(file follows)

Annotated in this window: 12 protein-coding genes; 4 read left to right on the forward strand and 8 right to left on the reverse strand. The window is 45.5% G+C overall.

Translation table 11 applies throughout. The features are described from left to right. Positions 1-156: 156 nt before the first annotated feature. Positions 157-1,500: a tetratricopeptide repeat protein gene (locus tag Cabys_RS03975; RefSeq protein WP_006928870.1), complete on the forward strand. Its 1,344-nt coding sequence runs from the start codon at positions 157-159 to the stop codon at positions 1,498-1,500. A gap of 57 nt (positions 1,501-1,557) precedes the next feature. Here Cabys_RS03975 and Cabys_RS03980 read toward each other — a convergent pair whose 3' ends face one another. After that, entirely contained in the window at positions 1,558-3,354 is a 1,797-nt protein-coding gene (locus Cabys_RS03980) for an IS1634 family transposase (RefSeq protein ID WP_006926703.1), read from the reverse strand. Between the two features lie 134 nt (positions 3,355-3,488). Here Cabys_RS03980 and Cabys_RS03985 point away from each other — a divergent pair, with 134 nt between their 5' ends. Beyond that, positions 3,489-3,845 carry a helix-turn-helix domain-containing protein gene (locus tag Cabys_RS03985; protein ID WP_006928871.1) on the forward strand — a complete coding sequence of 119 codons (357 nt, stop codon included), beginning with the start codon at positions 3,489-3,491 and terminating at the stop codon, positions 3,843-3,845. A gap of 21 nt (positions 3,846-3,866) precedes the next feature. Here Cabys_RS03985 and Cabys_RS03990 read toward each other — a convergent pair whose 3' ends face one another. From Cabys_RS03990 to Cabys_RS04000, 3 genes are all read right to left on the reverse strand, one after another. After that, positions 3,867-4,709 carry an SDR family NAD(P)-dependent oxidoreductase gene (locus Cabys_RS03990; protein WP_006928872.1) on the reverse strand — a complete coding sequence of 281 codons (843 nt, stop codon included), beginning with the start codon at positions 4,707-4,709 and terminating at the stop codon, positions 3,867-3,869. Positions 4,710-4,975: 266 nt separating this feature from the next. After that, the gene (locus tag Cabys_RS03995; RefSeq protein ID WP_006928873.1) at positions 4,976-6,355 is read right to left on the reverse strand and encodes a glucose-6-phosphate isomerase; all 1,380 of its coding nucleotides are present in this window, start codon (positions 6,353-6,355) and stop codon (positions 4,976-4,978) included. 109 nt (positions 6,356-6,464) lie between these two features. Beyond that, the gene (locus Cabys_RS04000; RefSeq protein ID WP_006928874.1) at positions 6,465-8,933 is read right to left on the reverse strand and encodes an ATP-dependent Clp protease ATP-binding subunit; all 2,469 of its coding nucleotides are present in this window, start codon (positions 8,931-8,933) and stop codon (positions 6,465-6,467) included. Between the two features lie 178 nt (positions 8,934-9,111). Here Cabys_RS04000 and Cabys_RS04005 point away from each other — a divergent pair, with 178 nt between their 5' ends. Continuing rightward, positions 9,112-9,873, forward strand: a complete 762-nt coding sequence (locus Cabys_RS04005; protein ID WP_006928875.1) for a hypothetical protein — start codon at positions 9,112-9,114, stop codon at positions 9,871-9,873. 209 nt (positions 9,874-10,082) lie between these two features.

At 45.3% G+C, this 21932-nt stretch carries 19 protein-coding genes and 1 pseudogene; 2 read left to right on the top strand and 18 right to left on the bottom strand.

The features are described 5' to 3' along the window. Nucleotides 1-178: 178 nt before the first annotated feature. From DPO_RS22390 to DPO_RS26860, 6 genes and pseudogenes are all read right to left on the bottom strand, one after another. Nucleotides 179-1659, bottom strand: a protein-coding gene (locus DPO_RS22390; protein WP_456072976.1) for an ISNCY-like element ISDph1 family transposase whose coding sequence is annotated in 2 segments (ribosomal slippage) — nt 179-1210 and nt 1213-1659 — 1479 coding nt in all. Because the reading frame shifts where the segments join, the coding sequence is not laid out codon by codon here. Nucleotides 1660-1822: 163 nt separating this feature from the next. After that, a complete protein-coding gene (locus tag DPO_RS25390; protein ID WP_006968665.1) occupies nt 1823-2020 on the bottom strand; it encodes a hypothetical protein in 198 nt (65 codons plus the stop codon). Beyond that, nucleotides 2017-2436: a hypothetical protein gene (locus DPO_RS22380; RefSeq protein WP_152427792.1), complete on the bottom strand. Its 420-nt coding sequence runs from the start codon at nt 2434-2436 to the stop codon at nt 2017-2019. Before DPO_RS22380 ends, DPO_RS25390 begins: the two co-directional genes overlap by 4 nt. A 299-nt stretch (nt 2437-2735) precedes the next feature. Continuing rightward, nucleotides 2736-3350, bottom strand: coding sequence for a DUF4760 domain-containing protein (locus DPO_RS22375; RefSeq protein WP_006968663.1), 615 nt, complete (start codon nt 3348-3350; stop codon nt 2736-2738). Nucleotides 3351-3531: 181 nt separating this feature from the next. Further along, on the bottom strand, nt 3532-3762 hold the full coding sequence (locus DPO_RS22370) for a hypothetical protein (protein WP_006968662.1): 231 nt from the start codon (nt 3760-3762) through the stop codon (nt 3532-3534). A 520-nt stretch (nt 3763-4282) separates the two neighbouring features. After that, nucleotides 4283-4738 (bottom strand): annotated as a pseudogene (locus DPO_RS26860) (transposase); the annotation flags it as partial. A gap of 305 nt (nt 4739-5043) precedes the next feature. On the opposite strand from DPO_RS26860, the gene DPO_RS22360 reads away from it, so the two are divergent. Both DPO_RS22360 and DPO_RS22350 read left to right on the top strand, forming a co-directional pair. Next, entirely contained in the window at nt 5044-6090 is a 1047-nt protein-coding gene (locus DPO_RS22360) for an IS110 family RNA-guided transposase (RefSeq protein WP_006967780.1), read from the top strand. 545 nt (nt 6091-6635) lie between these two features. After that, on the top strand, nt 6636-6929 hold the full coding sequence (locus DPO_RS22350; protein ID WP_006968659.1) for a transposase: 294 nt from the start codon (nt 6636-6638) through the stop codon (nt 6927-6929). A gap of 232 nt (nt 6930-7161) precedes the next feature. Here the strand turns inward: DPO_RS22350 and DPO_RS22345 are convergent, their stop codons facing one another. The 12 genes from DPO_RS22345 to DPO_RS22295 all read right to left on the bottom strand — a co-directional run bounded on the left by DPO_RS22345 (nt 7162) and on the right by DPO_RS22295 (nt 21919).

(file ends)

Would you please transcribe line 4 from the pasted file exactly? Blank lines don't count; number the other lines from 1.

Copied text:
The features are described 5' to 3' along the window. Nucleotides 1-178: 178 nt before the first annotated feature. From DPO_RS22390 to DPO_RS26860, 6 genes and pseudogenes are all read right to left on the bottom strand, one after another. Nucleotides 179-1659, bottom strand: a protein-coding gene (locus DPO_RS22390; protein WP_456072976.1) for an ISNCY-like element ISDph1 family transposase whose coding sequence is annotated in 2 segments (ribosomal slippage) — nt 179-1210 and nt 1213-1659 — 1479 coding nt in all. Because the reading frame shifts where the segments join, the coding sequence is not laid out codon by codon here. Nucleotides 1660-1822: 163 nt separating this feature from the next. After that, a complete protein-coding gene (locus tag DPO_RS25390; protein ID WP_006968665.1) occupies nt 1823-2020 on the bottom strand; it encodes a hypothetical protein in 198 nt (65 codons plus the stop codon). Beyond that, nucleotides 2017-2436: a hypothetical protein gene (locus DPO_RS22380; RefSeq protein WP_152427792.1), complete on the bottom strand. Its 420-nt coding sequence runs from the start codon at nt 2434-2436 to the stop codon at nt 2017-2019. Before DPO_RS22380 ends, DPO_RS25390 begins: the two co-directional genes overlap by 4 nt. A 299-nt stretch (nt 2437-2735) precedes the next feature. Continuing rightward, nucleotides 2736-3350, bottom strand: coding sequence for a DUF4760 domain-containing protein (locus DPO_RS22375; RefSeq protein WP_006968663.1), 615 nt, complete (start codon nt 3348-3350; stop codon nt 2736-2738). Nucleotides 3351-3531: 181 nt separating this feature from the next. Further along, on the bottom strand, nt 3532-3762 hold the full coding sequence (locus DPO_RS22370) for a hypothetical protein (protein WP_006968662.1): 231 nt from the start codon (nt 3760-3762) through the stop codon (nt 3532-3534). A 520-nt stretch (nt 3763-4282) separates the two neighbouring features. After that, nucleotides 4283-4738 (bottom strand): annotated as a pseudogene (locus DPO_RS26860) (transposase); the annotation flags it as partial. A gap of 305 nt (nt 4739-5043) precedes the next feature. On the opposite strand from DPO_RS26860, the gene DPO_RS22360 reads away from it, so the two are divergent. Both DPO_RS22360 and DPO_RS22350 read left to right on the top strand, forming a co-directional pair. Next, entirely contained in the window at nt 5044-6090 is a 1047-nt protein-coding gene (locus DPO_RS22360) for an IS110 family RNA-guided transposase (RefSeq protein WP_006967780.1), read from the top strand. 545 nt (nt 6091-6635) lie between these two features. After that, on the top strand, nt 6636-6929 hold the full coding sequence (locus DPO_RS22350; protein ID WP_006968659.1) for a transposase: 294 nt from the start codon (nt 6636-6638) through the stop codon (nt 6927-6929). A gap of 232 nt (nt 6930-7161) precedes the next feature. Here the strand turns inward: DPO_RS22350 and DPO_RS22345 are convergent, their stop codons facing one another. The 12 genes from DPO_RS22345 to DPO_RS22295 all read right to left on the bottom strand — a co-directional run bounded on the left by DPO_RS22345 (nt 7162) and on the right by DPO_RS22295 (nt 21919).